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[poh-luh-rahyzd] /ˈpoʊ ləˌraɪzd/
of or relating to a medium that exhibits polarization.
(of an electric plug or outlet) designed so that the plug and outlet fit together in only one way.
Origin of polarized
1920-25; polarize + -ed2
Related forms
nonpolarized, adjective
unpolarized, adjective


[poh-luh-rahyz] /ˈpoʊ ləˌraɪz/
verb (used with object), polarized, polarizing.
to cause polarization in.
to divide into sharply opposing factions, political groups, etc.:
The controversy has polarized voters into proabortion and antiabortion groups.
to give polarity to.
verb (used without object), polarized, polarizing.
to become polarized.
Also, especially British, polarise.
1805-15; polar + -ize
Related forms
polarizable, adjective
polarizability, noun
depolarize, verb (used with object), depolarized, depolarizing.
nonpolarizable, adjective
nonpolarizing, adjective
repolarize, verb (used with object), repolarized, repolarizing. Unabridged
Based on the Random House Dictionary, © Random House, Inc. 2015.
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Examples from the Web for polarized
Contemporary Examples
Historical Examples
  • None of them had any effect on the polarized light, either during the passage of the voltaic current or when this was shut off.

    Makers of Electricity Brother Potamian
  • Not even the Gerns had ever been able to devise a polarized detector screen.

    Space Prison Tom Godwin
  • Thus, the battery ceases to work, and is said to be "polarized."

    ABC of Electricity William Henry Meadowcroft
  • And man is polarized upwards, towards the sun and the day's activity.

  • Finally, the light of the clouds was proved not to be polarized, and the permanent composition of the atmosphere was confirmed.

    Sounding the Ocean of Air A. Lawrence Rotch
British Dictionary definitions for polarized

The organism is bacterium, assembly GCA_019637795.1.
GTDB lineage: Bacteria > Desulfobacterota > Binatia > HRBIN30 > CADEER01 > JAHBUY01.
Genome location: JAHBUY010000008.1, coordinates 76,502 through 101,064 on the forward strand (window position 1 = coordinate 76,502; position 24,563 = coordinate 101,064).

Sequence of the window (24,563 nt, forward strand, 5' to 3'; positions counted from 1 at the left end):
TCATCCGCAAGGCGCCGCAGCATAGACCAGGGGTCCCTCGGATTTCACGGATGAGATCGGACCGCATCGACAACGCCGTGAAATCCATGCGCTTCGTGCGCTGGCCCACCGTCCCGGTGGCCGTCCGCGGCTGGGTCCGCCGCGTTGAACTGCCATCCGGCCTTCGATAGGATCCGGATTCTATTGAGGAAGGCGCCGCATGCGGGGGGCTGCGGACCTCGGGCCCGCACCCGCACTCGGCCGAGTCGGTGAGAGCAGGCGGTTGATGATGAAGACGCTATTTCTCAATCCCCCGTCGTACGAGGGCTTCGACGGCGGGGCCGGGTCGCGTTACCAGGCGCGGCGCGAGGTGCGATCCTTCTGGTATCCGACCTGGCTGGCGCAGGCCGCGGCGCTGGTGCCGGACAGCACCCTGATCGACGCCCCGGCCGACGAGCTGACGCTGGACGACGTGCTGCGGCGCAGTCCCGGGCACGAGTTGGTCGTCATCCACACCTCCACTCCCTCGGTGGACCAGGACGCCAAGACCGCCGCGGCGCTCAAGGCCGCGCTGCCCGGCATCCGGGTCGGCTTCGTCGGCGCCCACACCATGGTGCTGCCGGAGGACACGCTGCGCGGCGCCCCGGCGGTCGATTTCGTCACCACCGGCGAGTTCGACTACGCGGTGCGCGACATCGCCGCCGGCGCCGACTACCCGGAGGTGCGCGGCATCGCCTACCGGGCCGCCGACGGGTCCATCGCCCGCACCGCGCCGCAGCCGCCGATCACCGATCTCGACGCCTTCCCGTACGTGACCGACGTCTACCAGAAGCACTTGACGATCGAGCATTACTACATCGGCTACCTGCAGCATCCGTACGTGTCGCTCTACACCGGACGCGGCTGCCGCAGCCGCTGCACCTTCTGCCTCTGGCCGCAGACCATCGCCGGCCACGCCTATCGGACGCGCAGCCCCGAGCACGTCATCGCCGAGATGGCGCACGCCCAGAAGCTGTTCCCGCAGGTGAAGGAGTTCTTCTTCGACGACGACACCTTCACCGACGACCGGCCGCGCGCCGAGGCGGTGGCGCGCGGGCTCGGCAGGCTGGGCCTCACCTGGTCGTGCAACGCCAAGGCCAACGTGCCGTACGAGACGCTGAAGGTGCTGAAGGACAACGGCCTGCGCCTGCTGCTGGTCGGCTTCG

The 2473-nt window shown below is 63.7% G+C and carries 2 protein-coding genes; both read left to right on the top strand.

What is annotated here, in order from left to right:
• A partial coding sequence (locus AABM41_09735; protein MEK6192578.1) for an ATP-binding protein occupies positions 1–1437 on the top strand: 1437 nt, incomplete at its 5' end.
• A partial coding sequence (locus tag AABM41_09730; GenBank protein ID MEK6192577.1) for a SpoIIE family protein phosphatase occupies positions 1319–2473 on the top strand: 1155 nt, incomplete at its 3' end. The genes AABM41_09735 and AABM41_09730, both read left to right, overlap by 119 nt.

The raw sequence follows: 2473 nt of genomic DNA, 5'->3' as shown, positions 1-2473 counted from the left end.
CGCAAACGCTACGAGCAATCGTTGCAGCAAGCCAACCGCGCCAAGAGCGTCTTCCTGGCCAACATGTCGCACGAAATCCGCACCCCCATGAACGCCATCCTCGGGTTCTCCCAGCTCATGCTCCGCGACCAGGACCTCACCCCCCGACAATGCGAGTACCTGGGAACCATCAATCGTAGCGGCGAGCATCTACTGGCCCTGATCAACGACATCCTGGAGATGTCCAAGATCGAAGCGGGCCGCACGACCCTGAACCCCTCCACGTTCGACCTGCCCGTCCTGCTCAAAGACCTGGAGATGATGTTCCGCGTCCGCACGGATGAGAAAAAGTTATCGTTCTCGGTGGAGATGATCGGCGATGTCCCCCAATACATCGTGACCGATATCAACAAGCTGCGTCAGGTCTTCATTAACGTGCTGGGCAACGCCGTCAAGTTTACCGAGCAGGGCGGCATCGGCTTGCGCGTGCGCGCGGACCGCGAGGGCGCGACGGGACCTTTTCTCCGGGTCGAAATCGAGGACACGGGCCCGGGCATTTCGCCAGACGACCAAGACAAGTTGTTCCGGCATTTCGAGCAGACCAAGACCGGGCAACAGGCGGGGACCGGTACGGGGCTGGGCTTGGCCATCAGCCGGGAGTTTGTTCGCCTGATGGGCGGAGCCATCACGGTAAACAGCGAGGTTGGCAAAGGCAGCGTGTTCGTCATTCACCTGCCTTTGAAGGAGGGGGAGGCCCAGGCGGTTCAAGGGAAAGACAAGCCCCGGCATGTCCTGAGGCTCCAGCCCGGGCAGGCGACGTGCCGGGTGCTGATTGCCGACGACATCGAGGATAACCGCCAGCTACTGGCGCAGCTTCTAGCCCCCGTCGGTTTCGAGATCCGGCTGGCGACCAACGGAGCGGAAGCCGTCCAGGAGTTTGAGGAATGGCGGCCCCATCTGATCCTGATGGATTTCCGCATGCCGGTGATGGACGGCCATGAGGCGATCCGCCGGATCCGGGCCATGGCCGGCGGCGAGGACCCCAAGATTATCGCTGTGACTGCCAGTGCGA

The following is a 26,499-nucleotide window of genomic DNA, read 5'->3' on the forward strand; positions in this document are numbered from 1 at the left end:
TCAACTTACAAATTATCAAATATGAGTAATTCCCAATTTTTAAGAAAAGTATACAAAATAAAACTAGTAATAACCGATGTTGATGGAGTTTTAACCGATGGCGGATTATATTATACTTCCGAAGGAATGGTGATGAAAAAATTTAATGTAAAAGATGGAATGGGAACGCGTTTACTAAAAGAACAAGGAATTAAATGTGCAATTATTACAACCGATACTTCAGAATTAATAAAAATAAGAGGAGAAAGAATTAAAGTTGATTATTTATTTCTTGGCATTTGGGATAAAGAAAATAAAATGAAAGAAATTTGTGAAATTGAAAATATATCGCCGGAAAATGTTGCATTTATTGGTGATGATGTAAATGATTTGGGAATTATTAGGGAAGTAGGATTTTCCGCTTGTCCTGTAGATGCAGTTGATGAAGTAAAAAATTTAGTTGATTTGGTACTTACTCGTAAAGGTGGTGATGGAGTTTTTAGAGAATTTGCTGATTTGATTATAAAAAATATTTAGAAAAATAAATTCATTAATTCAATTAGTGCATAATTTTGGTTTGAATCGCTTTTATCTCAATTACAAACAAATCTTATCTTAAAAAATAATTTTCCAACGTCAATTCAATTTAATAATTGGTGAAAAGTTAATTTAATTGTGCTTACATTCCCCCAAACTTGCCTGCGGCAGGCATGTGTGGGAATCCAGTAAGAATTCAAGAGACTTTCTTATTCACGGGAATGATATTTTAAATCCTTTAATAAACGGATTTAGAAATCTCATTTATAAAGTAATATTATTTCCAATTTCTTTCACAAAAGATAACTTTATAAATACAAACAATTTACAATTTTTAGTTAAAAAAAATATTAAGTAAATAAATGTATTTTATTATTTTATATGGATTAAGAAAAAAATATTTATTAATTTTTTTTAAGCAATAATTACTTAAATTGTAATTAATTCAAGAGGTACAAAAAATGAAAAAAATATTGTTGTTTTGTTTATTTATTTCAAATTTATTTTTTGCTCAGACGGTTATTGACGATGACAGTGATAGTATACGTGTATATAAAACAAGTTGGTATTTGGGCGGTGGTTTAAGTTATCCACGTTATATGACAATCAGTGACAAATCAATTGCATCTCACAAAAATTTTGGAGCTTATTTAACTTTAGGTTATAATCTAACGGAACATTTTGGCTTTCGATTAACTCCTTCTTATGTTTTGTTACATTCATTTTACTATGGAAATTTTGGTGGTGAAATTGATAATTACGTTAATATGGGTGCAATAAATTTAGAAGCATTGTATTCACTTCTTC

to acquire or cause to acquire polarity
to acquire or cause to acquire polarization: to polarize light
to cause people to adopt extreme opposing positions: to polarize opinion
Derived Forms
polarizable, polarisable, adjective
Collins English Dictionary - Complete & Unabridged 2012 Digital Edition
© William Collins Sons & Co. Ltd. 1979, 1986 © HarperCollins
Publishers 1998, 2000, 2003, 2005, 2006, 2007, 2009, 2012
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Word Origin and History for polarized



1811, in optics, from French polariser, coined by French physicist Étienne-Louis Malus (1775-1812) as a term in optics, from Modern Latin polaris "polar" (see polar). Transferred sense of "to accentuate a division in a group or system" is first recorded 1949 in Arthur Koestler. Related: Polarized; polarizing.

Online Etymology Dictionary, © 2010 Douglas Harper
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polarized in Science
  1. To separate or accumulate positive and negative electric charges in two distinct regions. Polarized objects have an electric dipole moment and will undergo torque when placed in an external electric field.

  2. To magnetize a substance so that it has the properties of a magnetic dipole, such as having a north and south pole.

  3. To cause the electrical and magnetic fields associated with electromagnetic waves, especially light, to vibrate in a particular direction or path. The transverse electric and magnetic waves always vibrate at right angles to each other, but in ordinary unpolarized light sources, the direction of polarization of each wave is randomly distributed. Light can be polarized by reflection, and by passing through certain materials. See more at polarization.

The American Heritage® Science Dictionary
Copyright © 2002. Published by Houghton Mifflin. All rights reserved.
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